Favoritism in Genesis

Favoritism in Genesis

Genesis 37:4 – But when his brothers saw that their father loved him more than all his brothers, they hated him and could not speak peacefully to him.

The incredible book of Genesis takes its name from its opening words, “In the beginning…” What we learn from the first pages of Genesis, before sin enters the world, are the two most important things we must learn before we can make sense of anyone or anything else:

  1. Who is God?
  2. Who am I?

In Genesis 3, sin enters the world, which infects and affects everyone as creation is cursed. The pain of sin is quickly felt in families as the first married couple turns on one another, and the first two brothers soon usher in the first human death as Cain kills Abel.

Throughout Genesis, the pain of sin is felt in every marriage and family from generation to generation. Sin includes the recurring favoritism parents play towards children, followed by sibling rivalry and conflict.

For example, Abraham loved his son Ishmael, born of his second wife Hagar, but Sarah despised that son and preferred their son Isaac. This has led to a breach between the Arabs and the Jews, who descend from these sons to this very day.

The problematic pattern then appears again in the next generation. Isaac refers to Esau whom he favors as “my son” (Genesis 27:1). His wife Rebekah refers to her favored son Jacob as “my son” (Genesis 27:8). The twin brothers started fighting in the womb, and that battle ensued for decades with Isaac and Rebekah successfully plotting to have the birthright and blessing stolen from Esau and given to Jacob. Esau was so angry he plotted to murder his brother as Cain did Abel, so Jacob ran for his life to live far away with Rebekah’s extended family.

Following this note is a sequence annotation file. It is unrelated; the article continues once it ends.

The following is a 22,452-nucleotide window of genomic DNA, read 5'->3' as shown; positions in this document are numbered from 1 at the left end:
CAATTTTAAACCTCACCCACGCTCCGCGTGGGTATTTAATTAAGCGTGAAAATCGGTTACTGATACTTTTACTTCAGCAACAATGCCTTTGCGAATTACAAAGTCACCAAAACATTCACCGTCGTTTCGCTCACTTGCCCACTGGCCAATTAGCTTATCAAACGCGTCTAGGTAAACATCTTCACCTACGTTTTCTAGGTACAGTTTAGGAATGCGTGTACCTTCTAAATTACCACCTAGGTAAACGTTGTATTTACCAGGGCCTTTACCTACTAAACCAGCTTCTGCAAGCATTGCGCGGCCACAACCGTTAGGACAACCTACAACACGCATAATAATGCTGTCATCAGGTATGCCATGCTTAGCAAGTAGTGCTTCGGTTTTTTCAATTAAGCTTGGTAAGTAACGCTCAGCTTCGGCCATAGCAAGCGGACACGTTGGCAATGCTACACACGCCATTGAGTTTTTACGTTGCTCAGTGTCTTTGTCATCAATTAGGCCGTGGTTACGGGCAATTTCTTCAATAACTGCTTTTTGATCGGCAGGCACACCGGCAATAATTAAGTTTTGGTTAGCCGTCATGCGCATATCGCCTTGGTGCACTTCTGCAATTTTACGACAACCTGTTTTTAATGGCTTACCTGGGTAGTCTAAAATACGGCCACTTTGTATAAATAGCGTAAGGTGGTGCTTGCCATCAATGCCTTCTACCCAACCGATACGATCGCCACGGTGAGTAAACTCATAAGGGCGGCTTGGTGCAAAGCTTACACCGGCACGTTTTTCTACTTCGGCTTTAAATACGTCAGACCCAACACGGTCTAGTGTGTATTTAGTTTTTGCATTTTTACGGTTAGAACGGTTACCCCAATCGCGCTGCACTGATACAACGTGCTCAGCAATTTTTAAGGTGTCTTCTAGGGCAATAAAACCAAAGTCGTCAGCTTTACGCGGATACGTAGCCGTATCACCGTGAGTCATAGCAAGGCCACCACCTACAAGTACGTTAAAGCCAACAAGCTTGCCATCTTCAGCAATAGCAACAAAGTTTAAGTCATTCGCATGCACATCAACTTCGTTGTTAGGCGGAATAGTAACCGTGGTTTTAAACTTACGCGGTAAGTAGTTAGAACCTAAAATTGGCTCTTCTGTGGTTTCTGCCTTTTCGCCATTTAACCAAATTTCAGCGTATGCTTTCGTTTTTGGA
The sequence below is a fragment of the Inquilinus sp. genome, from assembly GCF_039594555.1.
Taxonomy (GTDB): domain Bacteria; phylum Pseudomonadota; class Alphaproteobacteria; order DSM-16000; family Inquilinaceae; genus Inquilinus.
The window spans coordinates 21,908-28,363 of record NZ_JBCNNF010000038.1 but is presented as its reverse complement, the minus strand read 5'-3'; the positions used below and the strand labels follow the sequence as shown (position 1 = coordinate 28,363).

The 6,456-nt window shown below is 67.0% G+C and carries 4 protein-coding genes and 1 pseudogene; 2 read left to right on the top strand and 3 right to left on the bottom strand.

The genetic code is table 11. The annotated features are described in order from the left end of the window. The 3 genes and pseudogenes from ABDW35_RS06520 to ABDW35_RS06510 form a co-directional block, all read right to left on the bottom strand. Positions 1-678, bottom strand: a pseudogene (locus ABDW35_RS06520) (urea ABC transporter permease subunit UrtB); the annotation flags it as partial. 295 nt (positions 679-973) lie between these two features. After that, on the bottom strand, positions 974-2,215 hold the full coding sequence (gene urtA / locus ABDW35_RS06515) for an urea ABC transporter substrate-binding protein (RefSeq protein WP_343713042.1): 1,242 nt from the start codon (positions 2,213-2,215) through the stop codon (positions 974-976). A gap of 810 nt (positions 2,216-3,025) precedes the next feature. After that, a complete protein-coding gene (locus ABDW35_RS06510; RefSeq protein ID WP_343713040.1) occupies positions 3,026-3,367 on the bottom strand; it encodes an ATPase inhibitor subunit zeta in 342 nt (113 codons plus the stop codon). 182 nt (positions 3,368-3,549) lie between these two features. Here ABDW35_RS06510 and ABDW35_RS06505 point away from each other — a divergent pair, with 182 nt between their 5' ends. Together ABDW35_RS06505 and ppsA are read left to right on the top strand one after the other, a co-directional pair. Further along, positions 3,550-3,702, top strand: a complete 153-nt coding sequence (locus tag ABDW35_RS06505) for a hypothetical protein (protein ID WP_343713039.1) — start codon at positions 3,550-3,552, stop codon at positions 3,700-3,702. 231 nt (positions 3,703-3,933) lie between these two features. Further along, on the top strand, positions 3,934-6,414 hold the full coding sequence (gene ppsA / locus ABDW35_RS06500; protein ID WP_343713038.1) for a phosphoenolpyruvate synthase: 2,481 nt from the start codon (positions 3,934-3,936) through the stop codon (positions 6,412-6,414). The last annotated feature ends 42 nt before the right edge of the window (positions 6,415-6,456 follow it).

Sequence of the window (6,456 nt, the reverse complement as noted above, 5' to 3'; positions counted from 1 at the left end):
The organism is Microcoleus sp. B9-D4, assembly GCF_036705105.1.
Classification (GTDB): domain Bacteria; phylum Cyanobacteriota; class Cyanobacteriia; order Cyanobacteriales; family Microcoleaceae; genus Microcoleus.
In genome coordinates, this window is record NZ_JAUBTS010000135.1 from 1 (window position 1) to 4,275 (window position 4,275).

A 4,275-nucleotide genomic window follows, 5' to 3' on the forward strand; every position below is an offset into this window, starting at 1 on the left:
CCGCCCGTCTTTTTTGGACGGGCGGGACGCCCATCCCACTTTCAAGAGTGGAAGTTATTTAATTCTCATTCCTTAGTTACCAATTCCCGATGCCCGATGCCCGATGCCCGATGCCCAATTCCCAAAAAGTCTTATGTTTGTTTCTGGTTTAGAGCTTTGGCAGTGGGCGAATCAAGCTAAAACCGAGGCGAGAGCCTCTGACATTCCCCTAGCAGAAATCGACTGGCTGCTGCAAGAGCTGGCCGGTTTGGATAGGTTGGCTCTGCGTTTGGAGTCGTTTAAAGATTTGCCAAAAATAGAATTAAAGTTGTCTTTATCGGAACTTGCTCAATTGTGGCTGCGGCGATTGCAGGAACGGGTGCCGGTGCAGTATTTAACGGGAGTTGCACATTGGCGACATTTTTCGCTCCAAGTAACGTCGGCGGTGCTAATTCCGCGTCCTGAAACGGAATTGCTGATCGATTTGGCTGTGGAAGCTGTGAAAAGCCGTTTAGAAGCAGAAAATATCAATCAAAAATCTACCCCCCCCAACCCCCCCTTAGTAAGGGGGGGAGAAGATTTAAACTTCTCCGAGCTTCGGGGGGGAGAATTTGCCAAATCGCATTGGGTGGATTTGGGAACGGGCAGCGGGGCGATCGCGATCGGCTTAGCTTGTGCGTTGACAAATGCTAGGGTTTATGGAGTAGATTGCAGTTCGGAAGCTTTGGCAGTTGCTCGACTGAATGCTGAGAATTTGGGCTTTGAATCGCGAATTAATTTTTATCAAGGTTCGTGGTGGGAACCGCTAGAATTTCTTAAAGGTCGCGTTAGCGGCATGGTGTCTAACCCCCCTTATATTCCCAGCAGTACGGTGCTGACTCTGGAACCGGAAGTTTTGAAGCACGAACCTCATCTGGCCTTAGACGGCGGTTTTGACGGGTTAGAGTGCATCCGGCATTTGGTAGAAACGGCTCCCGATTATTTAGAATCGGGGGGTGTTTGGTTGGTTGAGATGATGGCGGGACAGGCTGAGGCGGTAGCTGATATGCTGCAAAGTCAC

The theme of parents playing favorites, and sibling rivalry ensuing, culminates in the story of Joseph and his brothers. Their story is the longest study in all of Genesis on how sin damages and destroys a family. In some ways, Genesis is a multi-generational case study on positive and negative life lessons regarding marriage, parenting, sibling relationships, and family. The story of Joseph is the story of hope, help, and healing for broken and beleaguered families if life in the Spirit and choosing to get better instead of bitter is the chosen path.

Have you seen favoritism in your own family? How can you change it or learn from it and not repeat it?

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Mark Driscoll
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